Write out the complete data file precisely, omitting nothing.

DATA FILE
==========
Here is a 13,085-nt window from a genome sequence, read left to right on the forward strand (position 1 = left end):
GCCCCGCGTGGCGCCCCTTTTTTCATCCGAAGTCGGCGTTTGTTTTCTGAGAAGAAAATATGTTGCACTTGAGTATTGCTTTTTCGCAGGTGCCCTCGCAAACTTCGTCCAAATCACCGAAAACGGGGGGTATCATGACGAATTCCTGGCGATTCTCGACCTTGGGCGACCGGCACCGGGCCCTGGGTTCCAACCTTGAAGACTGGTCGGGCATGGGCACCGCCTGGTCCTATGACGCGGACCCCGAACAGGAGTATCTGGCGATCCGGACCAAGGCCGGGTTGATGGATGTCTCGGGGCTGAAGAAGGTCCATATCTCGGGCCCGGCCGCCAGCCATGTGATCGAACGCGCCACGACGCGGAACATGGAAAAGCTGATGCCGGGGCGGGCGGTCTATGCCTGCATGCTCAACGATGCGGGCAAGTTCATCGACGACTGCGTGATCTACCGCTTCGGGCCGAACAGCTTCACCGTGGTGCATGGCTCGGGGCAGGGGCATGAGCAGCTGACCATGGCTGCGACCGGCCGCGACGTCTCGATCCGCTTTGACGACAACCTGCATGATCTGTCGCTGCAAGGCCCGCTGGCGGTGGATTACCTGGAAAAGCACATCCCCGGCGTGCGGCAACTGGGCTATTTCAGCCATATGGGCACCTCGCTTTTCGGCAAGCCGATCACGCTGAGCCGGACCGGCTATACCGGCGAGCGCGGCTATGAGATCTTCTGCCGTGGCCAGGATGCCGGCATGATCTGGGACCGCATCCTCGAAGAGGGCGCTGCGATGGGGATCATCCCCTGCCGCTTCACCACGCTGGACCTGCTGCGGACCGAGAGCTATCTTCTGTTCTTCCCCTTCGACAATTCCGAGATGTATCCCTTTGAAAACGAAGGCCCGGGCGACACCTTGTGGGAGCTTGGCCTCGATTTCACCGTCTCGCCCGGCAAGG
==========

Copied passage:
Here is a 13,085-nt window from a genome sequence, read left to right on the forward strand (position 1 = left end):
GCCCCGCGTGGCGCCCCTTTTTTCATCCGAAGTCGGCGTTTGTTTTCTGAGAAGAAAATATGTTGCACTTGAGTATTGCTTTTTCGCAGGTGCCCTCGCAAACTTCGTCCAAATCACCGAAAACGGGGGGTATCATGACGAATTCCTGGCGATTCTCGACCTTGGGCGACCGGCACCGGGCCCTGGGTTCCAACCTTGAAGACTGGTCGGGCATGGGCACCGCCTGGTCCTATGACGCGGACCCCGAACAGGAGTATCTGGCGATCCGGACCAAGGCCGGGTTGATGGATGTCTCGGGGCTGAAGAAGGTCCATATCTCGGGCCCGGCCGCCAGCCATGTGATCGAACGCGCCACGACGCGGAACATGGAAAAGCTGATGCCGGGGCGGGCGGTCTATGCCTGCATGCTCAACGATGCGGGCAAGTTCATCGACGACTGCGTGATCTACCGCTTCGGGCCGAACAGCTTCACCGTGGTGCATGGCTCGGGGCAGGGGCATGAGCAGCTGACCATGGCTGCGACCGGCCGCGACGTCTCGATCCGCTTTGACGACAACCTGCATGATCTGTCGCTGCAAGGCCCGCTGGCGGTGGATTACCTGGAAAAGCACATCCCCGGCGTGCGGCAACTGGGCTATTTCAGCCATATGGGCACCTCGCTTTTCGGCAAGCCGATCACGCTGAGCCGGACCGGCTATACCGGCGAGCGCGGCTATGAGATCTTCTGCCGTGGCCAGGATGCCGGCATGATCTGGGACCGCATCCTCGAAGAGGGCGCTGCGATGGGGATCATCCCCTGCCGCTTCACCACGCTGGACCTGCTGCGGACCGAGAGCTATCTTCTGTTCTTCCCCTTCGACAATTCCGAGATGTATCCCTTTGAAAACGAAGGCCCGGGCGACACCTTGTGGGAGCTTGGCCTCGATTTCACCGTCTCGCCCGGCAAGG